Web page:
What is the unforgivable sin? And how, if at all, is it applicable to our own situation?
The unforgivable sin comes to us in two different versions:
i) In the Marcan/Matthean version (Mt 12:31-32; Mk 3:28-29), it has reference to attributing dominical exorcisms to sorcery.
ii) In the Lucan version (Lk 12:10), it has reference to apostasy under threat of persecution.
We presumably have two different versions because Jesus spoke to the issue on at least two different occasions.
This should warn us against equating the unforgivable sin with the specific circumstances in which it is described, for—as the Synoptics illustrate—the circumstances vary.
So what do these two descriptions have in common?
i) In both cases, the sinner is in a position to know better.
ii) Another possible point of contact is that, in both cases, we’re dealing with public testimony. The Jewish opponents publicly denounce the ministry of Christ. The persecuted believer publicly renounces the faith.
What makes the sin unforgivable? It is possible that (i) is a sufficient condition.
But it may also be that (ii) furnishes a necessary, aggravating circumstance.
On that view, what makes it unforgivable is not simply that the sinner is in a position to know better, but that he is dissuading others from believing in Christ.
In the case of the Jewish opponents, the sinner is bearing public witness against the work of Christ.
In the case of the apostate, his recantation is a public witness against the mission of Christ.
And even if his recantation is an act of cowardice rather than conviction, the effect of his example is dissuasive.
Or it may be that (ii) is a sufficient condition in its own right.
Remember that, in Scripture, the presumption is that, all other things being equal, sinners are lost. It’s not that you have to do something extra-special to be on the road to perdition.
You don’t need to take a wrong turn, for, absent the grace of God, you are already headed in the wrong direction.
How do we account for the distinction between blasphemy against Jesus, which is forgivable, and blasphemy against the Spirit, which is unforgivable?
i) To begin with, the work of the Spirit, in context, has immediate reference to exorcism, although it would presumably include miracles more generally, of which exorcism is a subset.
This thaumaturgical work is not to be confused with the internal witness of the Spirit.
ii) The distinction likely differentiates between corroborated and uncorroborated testimony. Christ bears witness to himself, but his self-testimony is seconded by the prophets as well as the work of the Father and the Spirit as they empower him to perform miraculous deeds. The Resurrection would be the capstone.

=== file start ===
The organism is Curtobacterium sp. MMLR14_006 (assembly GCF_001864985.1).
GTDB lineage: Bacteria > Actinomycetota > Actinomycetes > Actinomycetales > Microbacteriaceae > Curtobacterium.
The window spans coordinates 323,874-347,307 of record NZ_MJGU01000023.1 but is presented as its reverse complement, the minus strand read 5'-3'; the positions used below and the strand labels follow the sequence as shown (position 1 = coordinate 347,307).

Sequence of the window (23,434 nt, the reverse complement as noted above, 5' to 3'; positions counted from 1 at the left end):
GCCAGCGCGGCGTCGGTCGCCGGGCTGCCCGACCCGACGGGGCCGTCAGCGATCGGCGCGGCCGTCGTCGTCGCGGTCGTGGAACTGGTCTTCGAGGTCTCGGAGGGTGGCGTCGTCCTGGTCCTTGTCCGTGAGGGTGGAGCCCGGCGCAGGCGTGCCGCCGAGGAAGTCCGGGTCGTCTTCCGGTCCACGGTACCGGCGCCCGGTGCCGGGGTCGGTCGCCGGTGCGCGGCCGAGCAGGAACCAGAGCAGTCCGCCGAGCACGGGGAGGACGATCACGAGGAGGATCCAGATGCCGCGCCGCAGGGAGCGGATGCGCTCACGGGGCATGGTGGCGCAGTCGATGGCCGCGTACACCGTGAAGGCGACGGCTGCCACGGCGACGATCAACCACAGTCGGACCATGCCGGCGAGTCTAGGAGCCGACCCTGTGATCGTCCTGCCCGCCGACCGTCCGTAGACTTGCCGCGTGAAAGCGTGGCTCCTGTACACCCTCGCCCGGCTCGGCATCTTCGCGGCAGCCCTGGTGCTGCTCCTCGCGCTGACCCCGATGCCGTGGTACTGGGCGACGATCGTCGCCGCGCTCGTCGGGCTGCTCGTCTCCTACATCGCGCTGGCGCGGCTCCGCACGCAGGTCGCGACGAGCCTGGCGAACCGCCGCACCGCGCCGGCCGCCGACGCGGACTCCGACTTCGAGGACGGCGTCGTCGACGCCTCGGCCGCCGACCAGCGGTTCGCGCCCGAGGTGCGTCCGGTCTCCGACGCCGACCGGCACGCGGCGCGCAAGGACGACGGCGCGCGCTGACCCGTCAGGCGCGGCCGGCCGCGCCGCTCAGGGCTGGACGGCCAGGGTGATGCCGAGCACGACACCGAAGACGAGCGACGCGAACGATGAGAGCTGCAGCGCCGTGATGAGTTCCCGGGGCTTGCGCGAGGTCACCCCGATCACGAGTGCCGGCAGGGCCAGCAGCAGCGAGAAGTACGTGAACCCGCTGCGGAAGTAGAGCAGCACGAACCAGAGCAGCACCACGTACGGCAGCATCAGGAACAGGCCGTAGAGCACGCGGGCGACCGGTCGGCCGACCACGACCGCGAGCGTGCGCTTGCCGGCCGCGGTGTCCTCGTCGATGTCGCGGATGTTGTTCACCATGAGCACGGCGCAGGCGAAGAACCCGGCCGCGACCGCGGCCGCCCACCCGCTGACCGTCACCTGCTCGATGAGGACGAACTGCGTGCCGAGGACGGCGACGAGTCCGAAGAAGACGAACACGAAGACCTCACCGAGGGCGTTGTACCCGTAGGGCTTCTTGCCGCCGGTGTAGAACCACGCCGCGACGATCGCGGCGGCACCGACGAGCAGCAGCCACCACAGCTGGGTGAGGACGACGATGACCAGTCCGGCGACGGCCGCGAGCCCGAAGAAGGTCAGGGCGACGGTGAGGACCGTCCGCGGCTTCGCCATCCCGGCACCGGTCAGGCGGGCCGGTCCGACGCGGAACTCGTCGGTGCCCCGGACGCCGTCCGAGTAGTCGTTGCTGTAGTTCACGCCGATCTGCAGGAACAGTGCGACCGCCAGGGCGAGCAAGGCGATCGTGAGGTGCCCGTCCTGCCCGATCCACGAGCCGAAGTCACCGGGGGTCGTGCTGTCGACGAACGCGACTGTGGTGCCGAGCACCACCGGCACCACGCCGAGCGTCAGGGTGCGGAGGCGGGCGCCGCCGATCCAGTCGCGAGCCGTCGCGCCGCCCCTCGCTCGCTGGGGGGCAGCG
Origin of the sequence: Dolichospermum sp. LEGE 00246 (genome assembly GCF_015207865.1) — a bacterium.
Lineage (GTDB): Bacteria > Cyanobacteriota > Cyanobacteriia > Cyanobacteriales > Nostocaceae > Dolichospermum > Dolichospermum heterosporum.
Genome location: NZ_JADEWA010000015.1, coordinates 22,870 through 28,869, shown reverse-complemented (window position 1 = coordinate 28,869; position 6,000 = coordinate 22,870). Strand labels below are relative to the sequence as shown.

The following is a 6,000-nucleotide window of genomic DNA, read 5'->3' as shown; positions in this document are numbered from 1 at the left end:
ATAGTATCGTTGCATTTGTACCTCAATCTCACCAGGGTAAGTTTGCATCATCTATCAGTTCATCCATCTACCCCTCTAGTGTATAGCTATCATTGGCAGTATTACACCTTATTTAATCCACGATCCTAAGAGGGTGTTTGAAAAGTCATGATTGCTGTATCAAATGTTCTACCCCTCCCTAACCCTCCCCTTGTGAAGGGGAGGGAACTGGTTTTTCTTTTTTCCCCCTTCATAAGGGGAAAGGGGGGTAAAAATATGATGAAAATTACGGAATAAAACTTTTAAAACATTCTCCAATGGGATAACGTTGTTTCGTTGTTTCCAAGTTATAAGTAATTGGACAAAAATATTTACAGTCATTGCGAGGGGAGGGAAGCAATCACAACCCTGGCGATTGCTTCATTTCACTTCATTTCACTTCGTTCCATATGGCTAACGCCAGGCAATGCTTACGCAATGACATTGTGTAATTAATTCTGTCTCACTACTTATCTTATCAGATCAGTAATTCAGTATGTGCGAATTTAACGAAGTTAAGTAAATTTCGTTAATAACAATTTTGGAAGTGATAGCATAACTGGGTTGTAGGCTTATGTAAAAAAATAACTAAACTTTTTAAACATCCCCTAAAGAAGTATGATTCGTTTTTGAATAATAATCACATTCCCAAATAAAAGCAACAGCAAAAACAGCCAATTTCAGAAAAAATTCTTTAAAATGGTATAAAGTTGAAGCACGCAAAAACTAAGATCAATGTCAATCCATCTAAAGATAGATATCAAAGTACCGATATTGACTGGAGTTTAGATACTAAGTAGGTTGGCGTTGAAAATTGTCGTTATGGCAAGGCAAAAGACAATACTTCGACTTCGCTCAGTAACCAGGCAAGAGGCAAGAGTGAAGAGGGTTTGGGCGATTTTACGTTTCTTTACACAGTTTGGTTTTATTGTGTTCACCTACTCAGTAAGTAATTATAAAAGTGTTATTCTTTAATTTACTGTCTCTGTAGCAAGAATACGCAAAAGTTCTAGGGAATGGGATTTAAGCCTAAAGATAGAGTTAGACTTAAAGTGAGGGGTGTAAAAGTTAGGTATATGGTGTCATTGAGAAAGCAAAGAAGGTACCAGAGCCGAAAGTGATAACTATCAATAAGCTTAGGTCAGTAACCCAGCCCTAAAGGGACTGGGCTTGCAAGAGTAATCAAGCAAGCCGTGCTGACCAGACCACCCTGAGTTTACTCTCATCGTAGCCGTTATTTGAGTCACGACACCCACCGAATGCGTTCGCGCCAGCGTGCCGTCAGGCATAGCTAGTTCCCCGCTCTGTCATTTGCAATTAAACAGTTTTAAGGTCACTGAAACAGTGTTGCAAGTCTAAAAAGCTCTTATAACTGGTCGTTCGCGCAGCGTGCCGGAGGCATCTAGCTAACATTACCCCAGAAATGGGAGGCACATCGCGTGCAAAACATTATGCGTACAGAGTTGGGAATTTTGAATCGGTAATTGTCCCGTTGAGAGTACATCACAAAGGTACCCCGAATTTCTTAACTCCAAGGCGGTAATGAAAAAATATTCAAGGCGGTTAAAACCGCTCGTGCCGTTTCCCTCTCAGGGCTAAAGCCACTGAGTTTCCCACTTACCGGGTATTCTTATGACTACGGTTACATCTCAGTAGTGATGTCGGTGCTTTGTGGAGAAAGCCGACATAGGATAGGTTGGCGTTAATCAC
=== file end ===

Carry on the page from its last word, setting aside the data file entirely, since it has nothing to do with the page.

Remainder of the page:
iii) If (ii) is correct, then the point is not that blasphemy against the Spirit is intrinsically more heinous than blasphemy against the Son. The distinction is not between the Spirit, per se, and the Son, per se—but between the testimony of Christ, alone, and the corroborative work of the Spirit.
How does this apply to our own situation?
We need to avoid two extremes:
i) For the above-stated reasons, it’s a mistake to limit the unforgivable sin to the specific circumstances in which it is described. These circumstances occasion the teaching, but the sin cannot be tied down to the illustrative exigencies.
ii) If (i) is overly narrow, the opposite error is an overly broad application in which the unforgivable sin is simply equivalent to persistent unbelief. That application is so generic that it fails to explain why this particular sin is singled out, in contrast to other sins, as unforgivable. So it needs to meet stricter criteria.
iii) On a minimalist interpretation, the unforgivable sin would satisfy two conditions:
(a) The sinner is in a position to know better, and:
(b) He goes public with his disbelief to dissuade others.
Both (a) and (b) would be necessary conditions, but insufficient in isolation.
iv) On a maximalist interpretation, the unforgivable sin would satisfy only one condition: (a) or possibly (b).
On that view (a) would be a sufficient condition.
It’s possible that (b) would also be a sufficient condition.
v) In Scripture, there is also a distinction between apostates and backsliders. A professing believer can suffer a lapse of faith, but be restored to the faith.
He may have been a true believer who suffered a crisis of faith or loss of nerve, or else he may have been a nominal believer who, as a result of his temporary defection and restoration, becomes a true believer.
So who can commit the unforgivable sin? Depending on our interpretation, an apostate, a public enemy of the faith, and/or someone who never made profession of faith, but is in a position to know better.
It isn’t necessary for us to draw the exact boundaries, for the larger lesson is that no one should go anywhere near the point of no return.
It isn’t a question of knowing where the invisible line is drawn, and then doing everything just up to the trip-wire without stepping on the spiritual land-mine. For that attitude is already a damnable attitude.